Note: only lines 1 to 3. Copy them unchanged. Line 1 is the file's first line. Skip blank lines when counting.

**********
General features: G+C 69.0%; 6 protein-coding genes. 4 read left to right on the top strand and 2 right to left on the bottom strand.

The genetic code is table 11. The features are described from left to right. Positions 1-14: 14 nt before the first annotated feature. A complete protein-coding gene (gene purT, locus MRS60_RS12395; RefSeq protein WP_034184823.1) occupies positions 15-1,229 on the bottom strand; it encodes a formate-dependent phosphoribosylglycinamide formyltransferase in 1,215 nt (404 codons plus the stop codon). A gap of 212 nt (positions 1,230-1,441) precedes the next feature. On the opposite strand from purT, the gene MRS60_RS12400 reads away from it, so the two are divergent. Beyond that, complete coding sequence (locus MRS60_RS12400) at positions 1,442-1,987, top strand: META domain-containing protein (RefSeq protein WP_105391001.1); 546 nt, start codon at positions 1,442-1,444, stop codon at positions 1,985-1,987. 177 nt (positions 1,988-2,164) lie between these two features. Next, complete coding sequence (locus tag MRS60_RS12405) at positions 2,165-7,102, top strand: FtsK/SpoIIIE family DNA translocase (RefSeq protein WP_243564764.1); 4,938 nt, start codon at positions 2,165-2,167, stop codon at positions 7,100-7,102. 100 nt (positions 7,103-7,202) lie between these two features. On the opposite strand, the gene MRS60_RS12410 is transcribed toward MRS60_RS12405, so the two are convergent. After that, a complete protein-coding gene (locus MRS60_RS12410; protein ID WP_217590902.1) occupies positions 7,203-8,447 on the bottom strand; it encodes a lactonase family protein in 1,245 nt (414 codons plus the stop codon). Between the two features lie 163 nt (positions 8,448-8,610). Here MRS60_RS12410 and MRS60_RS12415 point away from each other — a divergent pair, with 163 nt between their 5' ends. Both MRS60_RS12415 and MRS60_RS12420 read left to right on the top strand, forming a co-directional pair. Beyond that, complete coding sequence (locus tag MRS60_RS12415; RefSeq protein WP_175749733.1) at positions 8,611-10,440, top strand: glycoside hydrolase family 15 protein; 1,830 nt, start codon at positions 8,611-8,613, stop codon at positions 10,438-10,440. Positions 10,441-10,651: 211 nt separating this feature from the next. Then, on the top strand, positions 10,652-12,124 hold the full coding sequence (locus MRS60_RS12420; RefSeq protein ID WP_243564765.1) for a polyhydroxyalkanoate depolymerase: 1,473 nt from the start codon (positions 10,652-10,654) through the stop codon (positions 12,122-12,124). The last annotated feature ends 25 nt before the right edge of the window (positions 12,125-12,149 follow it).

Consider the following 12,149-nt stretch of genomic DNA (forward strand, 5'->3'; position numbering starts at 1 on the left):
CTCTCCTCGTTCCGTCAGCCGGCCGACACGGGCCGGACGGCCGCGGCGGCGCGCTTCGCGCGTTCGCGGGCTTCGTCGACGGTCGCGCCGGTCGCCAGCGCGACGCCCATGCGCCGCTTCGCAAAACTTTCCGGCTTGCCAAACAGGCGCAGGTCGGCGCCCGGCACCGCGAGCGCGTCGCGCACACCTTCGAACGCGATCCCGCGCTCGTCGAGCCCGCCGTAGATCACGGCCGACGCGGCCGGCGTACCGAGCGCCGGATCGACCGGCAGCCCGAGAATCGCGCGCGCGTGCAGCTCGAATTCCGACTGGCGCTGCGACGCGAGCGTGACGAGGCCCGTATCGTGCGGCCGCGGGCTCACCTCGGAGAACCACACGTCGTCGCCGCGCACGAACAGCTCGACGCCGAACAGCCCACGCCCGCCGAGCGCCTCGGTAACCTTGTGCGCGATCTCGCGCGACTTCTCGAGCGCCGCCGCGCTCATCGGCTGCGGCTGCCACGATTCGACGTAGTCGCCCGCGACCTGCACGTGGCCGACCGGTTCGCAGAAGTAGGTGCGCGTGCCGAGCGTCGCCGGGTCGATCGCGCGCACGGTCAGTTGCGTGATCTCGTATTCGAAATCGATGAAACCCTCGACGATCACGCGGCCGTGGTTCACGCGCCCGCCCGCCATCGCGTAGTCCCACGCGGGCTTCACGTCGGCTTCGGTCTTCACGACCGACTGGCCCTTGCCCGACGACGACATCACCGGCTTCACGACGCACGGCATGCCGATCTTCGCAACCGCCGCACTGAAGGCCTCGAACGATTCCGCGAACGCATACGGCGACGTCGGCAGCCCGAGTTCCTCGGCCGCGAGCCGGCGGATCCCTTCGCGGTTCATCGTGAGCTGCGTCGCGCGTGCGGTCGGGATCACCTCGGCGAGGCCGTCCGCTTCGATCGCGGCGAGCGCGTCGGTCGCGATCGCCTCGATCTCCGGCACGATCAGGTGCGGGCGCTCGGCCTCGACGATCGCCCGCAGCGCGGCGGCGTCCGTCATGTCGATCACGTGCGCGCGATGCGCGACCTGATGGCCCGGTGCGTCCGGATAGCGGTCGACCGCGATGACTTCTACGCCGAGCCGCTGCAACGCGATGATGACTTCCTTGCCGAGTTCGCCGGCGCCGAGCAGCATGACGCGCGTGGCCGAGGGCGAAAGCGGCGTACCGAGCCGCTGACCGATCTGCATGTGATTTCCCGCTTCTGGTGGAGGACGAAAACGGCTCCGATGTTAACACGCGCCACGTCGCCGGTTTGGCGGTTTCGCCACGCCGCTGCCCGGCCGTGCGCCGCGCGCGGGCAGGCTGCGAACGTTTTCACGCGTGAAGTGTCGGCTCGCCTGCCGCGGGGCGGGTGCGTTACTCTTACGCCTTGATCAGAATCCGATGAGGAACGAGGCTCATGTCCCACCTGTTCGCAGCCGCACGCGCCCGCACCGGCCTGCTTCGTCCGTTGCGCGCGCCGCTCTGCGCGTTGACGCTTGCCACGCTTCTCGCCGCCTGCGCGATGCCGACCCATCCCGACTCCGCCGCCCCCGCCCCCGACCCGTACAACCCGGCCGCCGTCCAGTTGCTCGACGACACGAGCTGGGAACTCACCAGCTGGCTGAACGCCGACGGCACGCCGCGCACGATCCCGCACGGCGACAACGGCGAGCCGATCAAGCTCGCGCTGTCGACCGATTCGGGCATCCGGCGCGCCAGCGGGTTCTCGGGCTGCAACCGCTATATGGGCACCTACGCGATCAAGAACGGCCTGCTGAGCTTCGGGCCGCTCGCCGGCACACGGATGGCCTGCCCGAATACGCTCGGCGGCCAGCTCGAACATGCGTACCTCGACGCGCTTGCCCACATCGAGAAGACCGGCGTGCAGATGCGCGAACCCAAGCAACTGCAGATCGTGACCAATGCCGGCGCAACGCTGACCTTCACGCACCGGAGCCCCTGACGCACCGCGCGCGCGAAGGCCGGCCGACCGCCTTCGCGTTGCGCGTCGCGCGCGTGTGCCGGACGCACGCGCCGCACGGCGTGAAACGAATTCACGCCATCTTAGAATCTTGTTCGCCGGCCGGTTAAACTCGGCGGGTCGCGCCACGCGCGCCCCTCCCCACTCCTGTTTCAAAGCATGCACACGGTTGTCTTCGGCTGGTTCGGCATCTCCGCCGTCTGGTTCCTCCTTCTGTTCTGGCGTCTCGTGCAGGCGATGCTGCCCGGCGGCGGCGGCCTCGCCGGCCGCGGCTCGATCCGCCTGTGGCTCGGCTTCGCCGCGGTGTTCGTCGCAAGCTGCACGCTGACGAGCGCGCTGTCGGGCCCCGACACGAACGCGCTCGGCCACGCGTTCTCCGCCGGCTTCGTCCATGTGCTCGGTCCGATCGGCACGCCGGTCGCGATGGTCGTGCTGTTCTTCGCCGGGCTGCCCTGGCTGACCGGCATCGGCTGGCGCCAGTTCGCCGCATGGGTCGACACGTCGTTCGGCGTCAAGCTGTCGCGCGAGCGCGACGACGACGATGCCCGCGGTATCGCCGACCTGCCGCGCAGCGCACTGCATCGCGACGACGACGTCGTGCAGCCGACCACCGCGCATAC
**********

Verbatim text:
General features: G+C 69.0%; 6 protein-coding genes. 4 read left to right on the top strand and 2 right to left on the bottom strand.

The genetic code is table 11. The features are described from left to right. Positions 1-14: 14 nt before the first annotated feature. A complete protein-coding gene (gene purT, locus MRS60_RS12395; RefSeq protein WP_034184823.1) occupies positions 15-1,229 on the bottom strand; it encodes a formate-dependent phosphoribosylglycinamide formyltransferase in 1,215 nt (404 codons plus the stop codon). A gap of 212 nt (positions 1,230-1,441) precedes the next feature. On the opposite strand from purT, the gene MRS60_RS12400 reads away from it, so the two are divergent. Beyond that, complete coding sequence (locus MRS60_RS12400) at positions 1,442-1,987, top strand: META domain-containing protein (RefSeq protein WP_105391001.1); 546 nt, start codon at positions 1,442-1,444, stop codon at positions 1,985-1,987. 177 nt (positions 1,988-2,164) lie between these two features. Next, complete coding sequence (locus tag MRS60_RS12405) at positions 2,165-7,102, top strand: FtsK/SpoIIIE family DNA translocase (RefSeq protein WP_243564764.1); 4,938 nt, start codon at positions 2,165-2,167, stop codon at positions 7,100-7,102. 100 nt (positions 7,103-7,202) lie between these two features. On the opposite strand, the gene MRS60_RS12410 is transcribed toward MRS60_RS12405, so the two are convergent. After that, a complete protein-coding gene (locus MRS60_RS12410; protein ID WP_217590902.1) occupies positions 7,203-8,447 on the bottom strand; it encodes a lactonase family protein in 1,245 nt (414 codons plus the stop codon). Between the two features lie 163 nt (positions 8,448-8,610). Here MRS60_RS12410 and MRS60_RS12415 point away from each other — a divergent pair, with 163 nt between their 5' ends. Both MRS60_RS12415 and MRS60_RS12420 read left to right on the top strand, forming a co-directional pair. Beyond that, complete coding sequence (locus tag MRS60_RS12415; RefSeq protein WP_175749733.1) at positions 8,611-10,440, top strand: glycoside hydrolase family 15 protein; 1,830 nt, start codon at positions 8,611-8,613, stop codon at positions 10,438-10,440. Positions 10,441-10,651: 211 nt separating this feature from the next. Then, on the top strand, positions 10,652-12,124 hold the full coding sequence (locus MRS60_RS12420; RefSeq protein ID WP_243564765.1) for a polyhydroxyalkanoate depolymerase: 1,473 nt from the start codon (positions 10,652-10,654) through the stop codon (positions 12,122-12,124). The last annotated feature ends 25 nt before the right edge of the window (positions 12,125-12,149 follow it).

Consider the following 12,149-nt stretch of genomic DNA (forward strand, 5'->3'; position numbering starts at 1 on the left):